Teenage Angst Serves Cody Well in 'Jennifer's Body'


Has Juno backlash lasted this long? Early returns on the Rotten Tomatoes chat boards suggest so, as hysterical fanboys take turns skewering screenwriter Diablo Cody’s Oscar-winning debut and predicting dire things indeed for her latest, the hugely entertaining horror-comedy Jennifer’s Body.

Bashing Juno? That’s so 2007. It’s true that Cody’s dialogue is sometimes gratingly self-satisfied, laced with glib pop-culture references and slang that sounds more scripted than organic. That hasn’t changed. But there is something approaching brilliance in Jennifer’s Body, her macabre tale of teenage friendship gone awry in the sleepy backwoods of Devil’s Creek, Minnesota.

I’ve heard Jennifer described as a cross between Evil Dead II and a John Hughes movie. That’s about right. If you want blood, you’ll get it. But Cody and director Karyn Kusama (Girlfight) seem less interested in cheap scares than in something more substantive: exploring the purgatorial existence of teens caught between being kids and adults.

“Hell is a teenage girl,” we’re told, and witnessing the feud that estranges Jennifer (Megan Fox), a high-school alpha female, and Needy (Amanda Seyfried, of Mamma Mia!), the BFF who has lived in her shadow, it’s easy to believe. The story begins, not so innocently, at the local rock club, where a band from the big city is secretly prowling for a virgin to sacrifice. Their deal with the devil seems to be sealed when Jennifer, unsuspecting, volunteers to ride in their van.

Jennifer is no virgin, making her sacrifice somewhat problematic: Rather than surrendering her body to Satan, she returns as a flesh-hungry monster. Needy is horrified, yet hope for a reconciliation endures, even as the body count rises. Needy is everything Jennifer isn’t, and wasn’t – approachable, loyal and timid when it comes to boys. Even with her adorably nerdy boyfriend Chip (Johnny Simmons), Needy is bashful.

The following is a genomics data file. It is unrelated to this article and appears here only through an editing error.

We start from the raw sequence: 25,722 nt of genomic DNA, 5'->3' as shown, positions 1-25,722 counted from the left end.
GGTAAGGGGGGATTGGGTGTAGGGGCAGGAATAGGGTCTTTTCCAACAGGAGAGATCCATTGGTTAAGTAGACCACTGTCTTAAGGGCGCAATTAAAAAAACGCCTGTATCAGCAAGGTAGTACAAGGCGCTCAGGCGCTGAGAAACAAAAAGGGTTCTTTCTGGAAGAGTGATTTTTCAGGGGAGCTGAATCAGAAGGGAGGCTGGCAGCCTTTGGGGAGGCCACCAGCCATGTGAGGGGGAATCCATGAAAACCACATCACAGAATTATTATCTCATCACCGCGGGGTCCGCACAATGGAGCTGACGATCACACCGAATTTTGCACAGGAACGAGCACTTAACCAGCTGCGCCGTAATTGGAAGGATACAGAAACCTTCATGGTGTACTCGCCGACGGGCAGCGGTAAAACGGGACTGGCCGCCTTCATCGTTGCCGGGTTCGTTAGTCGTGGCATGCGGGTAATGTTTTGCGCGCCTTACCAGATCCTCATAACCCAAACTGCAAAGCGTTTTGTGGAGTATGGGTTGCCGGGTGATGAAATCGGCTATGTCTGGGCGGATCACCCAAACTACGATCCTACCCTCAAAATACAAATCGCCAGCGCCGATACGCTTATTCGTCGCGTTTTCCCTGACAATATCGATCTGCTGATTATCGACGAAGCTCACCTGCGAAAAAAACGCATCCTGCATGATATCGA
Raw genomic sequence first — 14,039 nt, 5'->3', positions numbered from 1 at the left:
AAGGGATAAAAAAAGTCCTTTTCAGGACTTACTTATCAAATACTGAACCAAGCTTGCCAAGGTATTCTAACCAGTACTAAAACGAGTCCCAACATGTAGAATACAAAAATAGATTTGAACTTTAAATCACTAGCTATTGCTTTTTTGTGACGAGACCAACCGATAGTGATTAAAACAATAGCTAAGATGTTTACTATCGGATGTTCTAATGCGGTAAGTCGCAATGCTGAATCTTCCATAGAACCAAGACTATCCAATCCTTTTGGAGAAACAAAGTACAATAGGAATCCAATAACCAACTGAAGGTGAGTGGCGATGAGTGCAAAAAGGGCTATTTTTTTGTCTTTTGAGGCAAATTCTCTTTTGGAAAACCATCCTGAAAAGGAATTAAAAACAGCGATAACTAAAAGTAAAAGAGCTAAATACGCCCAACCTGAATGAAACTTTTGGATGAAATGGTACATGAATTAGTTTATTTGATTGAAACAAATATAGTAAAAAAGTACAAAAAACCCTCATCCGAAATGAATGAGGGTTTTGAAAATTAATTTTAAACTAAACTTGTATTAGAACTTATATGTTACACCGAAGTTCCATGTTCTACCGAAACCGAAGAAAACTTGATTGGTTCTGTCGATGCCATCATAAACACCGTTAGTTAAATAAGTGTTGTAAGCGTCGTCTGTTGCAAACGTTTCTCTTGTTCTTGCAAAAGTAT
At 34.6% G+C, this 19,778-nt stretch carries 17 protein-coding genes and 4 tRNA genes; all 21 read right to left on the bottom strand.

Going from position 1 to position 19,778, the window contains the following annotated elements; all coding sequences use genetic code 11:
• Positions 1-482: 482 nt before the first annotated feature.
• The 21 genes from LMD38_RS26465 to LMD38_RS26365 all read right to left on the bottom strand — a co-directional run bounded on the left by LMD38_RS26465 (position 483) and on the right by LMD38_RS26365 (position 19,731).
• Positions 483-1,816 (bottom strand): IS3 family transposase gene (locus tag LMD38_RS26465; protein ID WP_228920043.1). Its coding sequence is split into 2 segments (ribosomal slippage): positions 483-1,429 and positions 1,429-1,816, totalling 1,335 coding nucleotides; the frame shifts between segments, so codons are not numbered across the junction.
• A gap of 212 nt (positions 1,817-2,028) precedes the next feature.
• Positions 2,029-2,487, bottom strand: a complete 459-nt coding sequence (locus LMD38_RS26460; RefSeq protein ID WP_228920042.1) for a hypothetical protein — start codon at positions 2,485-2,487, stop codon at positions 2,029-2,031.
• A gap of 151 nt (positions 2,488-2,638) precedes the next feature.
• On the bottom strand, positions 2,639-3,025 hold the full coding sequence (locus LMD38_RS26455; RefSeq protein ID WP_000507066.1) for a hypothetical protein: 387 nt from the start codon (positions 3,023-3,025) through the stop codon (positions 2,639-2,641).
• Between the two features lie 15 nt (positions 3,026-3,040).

Instead of dismissing the reborn Jennifer outright, Needy seems to sympathize, particularly during one provocative scene in which they kiss, at length. But when Jennifer sets her sights on Chip, all bets are off.

The violence in Jennifer’s Body is so over-the-top that it can’t be taken seriously, and I think that’s the point. This is a comedy at heart, and a sharp one. Even when self-indulgent – but more often when it’s not – Cody’s dialogue can be insightful, and Kusama frames her story stylishly, paying homage to genre classics like Carrie and A Nightmare on Elm Street. The movie knows its history and playfully tweaks it, but without seeming derivative or ironically detached.

Fox, whose acting has been overshadowed in Michael Bay’s Transformers movies by towering explosions and CGI bots, is a natural femme fatale who is perfectly cast as the high-school heartbreaker; she has a dismissive sneer that could bring boys of any age to their knees. Yet it’s Seyfried, convincingly pulling off the transition from mild-mannered innocent to Buffy-style demon slayer, who serves as Jennifer’s rapidly beating heart. (Also excellent are J. K. Simmons, as a clueless teacher, and Adam Brody, as the soulless, Satan-worshipping worm who – what else? – fronts an emo band.)

There is tragedy in Jennifer’s downfall, and in the bitter dissolution of her friendship with Needy. But there is uplift as well. Even in hell, the ending seems to suggest, the bad guys don’t always win.

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